Outside plant protection, fiber cuts, interwebz down oh noes!

Charles Wyble charles at thewybles.com
Thu Apr 9 19:00:33 CDT 2009

I didn't say it was sabatoage...

  It would appear
 > that this was a deliberate act

I tried to be very careful to say that it appears to have been 
sabatoage, but that it's not confirmed. Also this isn't the middle of 
the ocean, but cable underground. That usually doesn't get cut unless 
it's by a back hoe. And speaking of unions.... construction crews charge 
lots of money to work in the middle of the night, so it's usually 
avoided. :)

Rod Beck wrote:
> Hold on. Who says this sabotage?
> These incidents happen all the time without sabotage being involved. A 
> ship sank off the coast of Pakistan and took out both international 
> cables serving the country ...
> We had the undersea earthquake that seven seven cables in the Taiwan 
> straits.
> The truth is that physical diversity is an ideal, not a reality.
> I have seen lots of accidents that took multiple operators and seriously 
> disrupted in a given locality.
> The only difference here is that in the Heart of Geek Territory. Hence 
> the Natives are restless ...
> Roderick S. Beck
> Director of European Sales
> Hibernia Atlantic
> -----Original Message-----
> From: Charles Wyble [mailto:charles at thewybles.com]
> Sent: Thu 4/9/2009 11:04 PM
> To: nanog at nanog.org
> Subject: Outside plant protection, fiber cuts, interwebz down oh noes!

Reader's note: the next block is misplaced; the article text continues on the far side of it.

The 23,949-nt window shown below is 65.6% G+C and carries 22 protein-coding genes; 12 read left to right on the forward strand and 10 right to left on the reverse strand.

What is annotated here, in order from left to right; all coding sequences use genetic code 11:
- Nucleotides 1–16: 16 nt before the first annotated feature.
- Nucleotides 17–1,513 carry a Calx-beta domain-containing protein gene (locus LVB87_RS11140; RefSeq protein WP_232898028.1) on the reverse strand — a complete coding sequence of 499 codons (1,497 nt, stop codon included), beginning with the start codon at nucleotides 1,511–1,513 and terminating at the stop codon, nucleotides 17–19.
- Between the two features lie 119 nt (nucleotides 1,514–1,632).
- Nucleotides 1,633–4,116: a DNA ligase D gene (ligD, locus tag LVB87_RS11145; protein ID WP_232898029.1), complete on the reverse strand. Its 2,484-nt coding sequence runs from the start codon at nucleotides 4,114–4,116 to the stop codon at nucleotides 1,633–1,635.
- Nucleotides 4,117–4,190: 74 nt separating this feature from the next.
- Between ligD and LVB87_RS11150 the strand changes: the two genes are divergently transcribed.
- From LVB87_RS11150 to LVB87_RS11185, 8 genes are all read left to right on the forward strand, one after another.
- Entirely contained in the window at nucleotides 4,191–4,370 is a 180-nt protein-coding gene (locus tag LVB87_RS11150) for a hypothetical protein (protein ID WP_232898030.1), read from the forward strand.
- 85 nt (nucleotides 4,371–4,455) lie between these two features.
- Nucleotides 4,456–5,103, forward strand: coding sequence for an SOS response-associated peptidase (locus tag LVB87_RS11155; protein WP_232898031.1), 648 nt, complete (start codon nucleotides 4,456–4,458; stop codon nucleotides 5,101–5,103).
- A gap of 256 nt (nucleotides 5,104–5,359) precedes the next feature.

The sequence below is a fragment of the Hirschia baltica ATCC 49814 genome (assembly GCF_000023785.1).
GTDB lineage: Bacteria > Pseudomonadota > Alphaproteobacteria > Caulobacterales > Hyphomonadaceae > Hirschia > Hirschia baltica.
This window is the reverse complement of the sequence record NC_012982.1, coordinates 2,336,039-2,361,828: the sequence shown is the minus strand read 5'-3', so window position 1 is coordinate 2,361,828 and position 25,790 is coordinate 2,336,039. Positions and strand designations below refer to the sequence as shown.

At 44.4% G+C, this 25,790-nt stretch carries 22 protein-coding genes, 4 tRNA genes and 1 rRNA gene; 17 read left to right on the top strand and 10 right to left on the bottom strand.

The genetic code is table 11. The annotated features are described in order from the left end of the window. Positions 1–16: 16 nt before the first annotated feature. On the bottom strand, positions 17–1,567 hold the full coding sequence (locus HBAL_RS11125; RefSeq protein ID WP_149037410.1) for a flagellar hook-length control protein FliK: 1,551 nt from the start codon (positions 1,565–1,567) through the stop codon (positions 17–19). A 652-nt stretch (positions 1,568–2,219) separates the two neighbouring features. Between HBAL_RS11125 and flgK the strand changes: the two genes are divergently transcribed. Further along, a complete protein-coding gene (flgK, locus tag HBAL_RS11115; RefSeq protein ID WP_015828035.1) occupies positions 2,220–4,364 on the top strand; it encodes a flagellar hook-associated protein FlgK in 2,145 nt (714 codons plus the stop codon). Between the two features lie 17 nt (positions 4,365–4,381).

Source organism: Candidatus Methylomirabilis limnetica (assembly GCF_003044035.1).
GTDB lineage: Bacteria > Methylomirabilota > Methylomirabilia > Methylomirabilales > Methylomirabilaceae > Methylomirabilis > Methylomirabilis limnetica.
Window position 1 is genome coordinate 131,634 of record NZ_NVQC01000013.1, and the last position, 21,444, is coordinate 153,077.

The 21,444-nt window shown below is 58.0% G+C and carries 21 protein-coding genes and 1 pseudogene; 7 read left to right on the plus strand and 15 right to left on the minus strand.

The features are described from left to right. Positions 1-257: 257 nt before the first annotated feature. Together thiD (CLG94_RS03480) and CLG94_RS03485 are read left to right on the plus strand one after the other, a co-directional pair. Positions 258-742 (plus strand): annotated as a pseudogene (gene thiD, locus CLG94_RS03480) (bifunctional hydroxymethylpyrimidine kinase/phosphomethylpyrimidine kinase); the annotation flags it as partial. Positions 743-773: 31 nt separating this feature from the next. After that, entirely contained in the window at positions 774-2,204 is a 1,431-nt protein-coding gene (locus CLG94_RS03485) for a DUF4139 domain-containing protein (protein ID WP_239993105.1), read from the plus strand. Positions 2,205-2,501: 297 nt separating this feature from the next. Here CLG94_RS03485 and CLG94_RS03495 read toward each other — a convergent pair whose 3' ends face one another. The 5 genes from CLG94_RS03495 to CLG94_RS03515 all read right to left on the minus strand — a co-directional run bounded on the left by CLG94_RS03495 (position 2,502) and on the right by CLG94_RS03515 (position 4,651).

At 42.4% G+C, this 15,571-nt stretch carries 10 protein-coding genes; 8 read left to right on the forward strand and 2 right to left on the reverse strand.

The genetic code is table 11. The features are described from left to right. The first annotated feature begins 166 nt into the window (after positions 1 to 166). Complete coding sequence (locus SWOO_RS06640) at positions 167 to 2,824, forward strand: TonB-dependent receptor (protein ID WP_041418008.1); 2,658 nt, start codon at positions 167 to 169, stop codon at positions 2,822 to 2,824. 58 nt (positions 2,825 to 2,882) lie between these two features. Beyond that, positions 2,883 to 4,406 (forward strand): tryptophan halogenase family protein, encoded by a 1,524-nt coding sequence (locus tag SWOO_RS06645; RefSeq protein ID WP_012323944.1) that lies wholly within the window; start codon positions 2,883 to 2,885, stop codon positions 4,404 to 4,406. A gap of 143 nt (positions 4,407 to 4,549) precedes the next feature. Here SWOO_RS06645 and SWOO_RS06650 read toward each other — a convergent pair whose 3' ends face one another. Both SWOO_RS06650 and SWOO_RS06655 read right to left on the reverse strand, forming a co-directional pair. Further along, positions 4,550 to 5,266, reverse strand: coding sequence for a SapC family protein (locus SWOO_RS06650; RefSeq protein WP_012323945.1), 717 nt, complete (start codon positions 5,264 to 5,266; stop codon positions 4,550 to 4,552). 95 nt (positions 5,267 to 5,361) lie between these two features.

> Seriously though I want to start some discussion around outside plant
> protection. This isn't the middle of the ocean or desert after all.
> There were multiple fiber cuts in a major metropolitan area, resulting
> in the loss of critical infrastructure necessary to many peoples daily
> lives (though twitter stayed up so it's all good). :) It would appear
> that this was a deliberate act by one or more individuals, who seemed to
> have a very good idea of where to strike which resulted in a low cost,
> low effort attack that yielded significant results.
> So allow me to think out loud for a minute....
> 1) Why wasn't the fiber protected by some sort of hardened/locked
> conduit? Is this possible? Does it add extensive cost or hamper normal
> operation?
> 2) Why didn't an alarm go off that someone had entered the area? It was
> after business hours, presumably not in response to a trouble ticket,
> and as such a highly suspicious action. Does it make sense for these
> access portals to have some sort of alarm? I mean there is fiber running
> through and as such it could carry the signaling. Would this be a
> massive cost addition during construction?
> 3) From what I understand it's not trivial to raise a manhole cover.
> Most likely can't be done by one person. Can they be locked? Or were the
> carriers simply relying on obscurity/barrier to entry?

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